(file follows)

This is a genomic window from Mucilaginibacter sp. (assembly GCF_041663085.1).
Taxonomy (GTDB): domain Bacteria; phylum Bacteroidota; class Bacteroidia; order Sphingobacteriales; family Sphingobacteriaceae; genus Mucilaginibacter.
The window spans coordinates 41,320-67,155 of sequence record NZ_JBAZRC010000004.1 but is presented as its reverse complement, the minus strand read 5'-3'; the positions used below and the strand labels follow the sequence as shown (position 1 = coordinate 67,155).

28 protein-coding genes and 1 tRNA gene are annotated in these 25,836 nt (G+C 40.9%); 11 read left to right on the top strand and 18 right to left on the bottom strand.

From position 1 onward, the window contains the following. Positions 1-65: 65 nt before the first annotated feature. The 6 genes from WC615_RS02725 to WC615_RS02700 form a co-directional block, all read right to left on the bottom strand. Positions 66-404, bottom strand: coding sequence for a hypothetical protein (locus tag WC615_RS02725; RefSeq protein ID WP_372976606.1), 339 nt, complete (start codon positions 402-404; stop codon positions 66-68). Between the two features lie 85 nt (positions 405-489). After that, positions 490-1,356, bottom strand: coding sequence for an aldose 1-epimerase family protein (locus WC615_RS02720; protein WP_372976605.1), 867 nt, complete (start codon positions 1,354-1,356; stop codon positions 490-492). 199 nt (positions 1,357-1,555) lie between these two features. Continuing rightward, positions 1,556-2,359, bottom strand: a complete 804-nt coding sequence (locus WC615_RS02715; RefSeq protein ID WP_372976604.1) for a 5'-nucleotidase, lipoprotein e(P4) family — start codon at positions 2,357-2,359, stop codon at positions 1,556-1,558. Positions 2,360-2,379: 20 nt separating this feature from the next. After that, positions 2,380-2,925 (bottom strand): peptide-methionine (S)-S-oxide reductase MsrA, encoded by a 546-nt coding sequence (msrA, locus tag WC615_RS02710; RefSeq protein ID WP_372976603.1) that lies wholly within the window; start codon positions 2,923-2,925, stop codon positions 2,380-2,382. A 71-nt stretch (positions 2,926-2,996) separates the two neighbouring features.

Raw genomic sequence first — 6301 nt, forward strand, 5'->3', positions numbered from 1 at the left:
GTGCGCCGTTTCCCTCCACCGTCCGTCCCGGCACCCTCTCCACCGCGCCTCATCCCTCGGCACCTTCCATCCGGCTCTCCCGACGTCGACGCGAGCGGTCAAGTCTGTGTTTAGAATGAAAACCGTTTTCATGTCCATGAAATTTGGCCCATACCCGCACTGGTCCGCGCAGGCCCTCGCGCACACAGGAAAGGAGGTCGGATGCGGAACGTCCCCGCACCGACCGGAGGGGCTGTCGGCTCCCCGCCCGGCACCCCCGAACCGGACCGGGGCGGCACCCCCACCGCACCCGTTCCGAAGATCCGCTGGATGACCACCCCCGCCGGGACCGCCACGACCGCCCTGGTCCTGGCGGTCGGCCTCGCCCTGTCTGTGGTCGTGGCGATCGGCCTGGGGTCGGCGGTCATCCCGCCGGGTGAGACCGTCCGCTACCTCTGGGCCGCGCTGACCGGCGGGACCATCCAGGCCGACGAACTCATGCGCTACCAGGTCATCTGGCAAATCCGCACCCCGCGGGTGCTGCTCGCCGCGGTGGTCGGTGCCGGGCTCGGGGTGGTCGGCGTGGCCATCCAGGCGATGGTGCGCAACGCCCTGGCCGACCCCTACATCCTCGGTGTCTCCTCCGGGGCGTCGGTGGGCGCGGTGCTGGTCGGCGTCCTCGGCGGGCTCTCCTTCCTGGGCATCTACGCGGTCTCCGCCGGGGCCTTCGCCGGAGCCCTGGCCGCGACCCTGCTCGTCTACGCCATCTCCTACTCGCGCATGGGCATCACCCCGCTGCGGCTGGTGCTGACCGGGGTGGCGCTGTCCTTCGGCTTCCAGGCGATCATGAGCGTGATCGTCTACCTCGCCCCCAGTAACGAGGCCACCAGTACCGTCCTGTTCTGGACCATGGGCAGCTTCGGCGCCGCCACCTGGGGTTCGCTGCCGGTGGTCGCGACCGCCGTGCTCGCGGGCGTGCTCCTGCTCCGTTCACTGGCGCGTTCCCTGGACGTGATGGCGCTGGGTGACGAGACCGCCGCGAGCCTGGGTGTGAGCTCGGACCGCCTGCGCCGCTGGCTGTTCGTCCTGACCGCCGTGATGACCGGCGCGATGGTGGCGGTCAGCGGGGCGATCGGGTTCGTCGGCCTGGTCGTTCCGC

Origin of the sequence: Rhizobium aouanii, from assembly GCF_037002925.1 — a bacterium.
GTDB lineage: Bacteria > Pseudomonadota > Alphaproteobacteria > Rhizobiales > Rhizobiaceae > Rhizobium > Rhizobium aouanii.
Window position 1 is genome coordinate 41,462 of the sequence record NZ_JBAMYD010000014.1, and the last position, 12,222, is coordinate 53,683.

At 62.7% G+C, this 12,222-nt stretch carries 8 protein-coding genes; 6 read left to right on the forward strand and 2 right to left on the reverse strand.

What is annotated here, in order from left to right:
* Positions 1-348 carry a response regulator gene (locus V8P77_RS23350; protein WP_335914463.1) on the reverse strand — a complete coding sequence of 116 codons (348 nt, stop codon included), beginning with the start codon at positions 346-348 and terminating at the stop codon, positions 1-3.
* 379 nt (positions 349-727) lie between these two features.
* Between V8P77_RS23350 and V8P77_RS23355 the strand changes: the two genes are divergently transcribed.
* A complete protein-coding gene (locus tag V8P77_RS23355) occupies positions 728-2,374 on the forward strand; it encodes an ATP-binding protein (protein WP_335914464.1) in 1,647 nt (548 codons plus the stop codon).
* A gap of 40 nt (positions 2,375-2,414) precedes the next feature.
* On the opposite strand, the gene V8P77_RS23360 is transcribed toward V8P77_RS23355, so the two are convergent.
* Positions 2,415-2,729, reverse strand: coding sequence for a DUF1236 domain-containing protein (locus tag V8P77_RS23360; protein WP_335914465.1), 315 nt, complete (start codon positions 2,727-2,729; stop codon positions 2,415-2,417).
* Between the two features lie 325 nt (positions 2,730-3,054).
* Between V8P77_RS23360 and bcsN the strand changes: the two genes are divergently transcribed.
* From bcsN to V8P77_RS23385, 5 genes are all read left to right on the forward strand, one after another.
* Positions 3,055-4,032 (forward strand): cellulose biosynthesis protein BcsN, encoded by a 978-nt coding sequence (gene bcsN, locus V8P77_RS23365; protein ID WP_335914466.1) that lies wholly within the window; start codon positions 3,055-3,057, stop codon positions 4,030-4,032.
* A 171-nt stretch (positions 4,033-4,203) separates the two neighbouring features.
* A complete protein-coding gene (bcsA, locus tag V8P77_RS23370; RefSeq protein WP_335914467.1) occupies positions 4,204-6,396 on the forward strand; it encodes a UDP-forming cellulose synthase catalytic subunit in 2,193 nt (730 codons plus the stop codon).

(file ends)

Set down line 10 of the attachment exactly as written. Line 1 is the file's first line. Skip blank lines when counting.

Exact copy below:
Window position 1 is genome coordinate 41,462 of the sequence record NZ_JBAMYD010000014.1, and the last position, 12,222, is coordinate 53,683.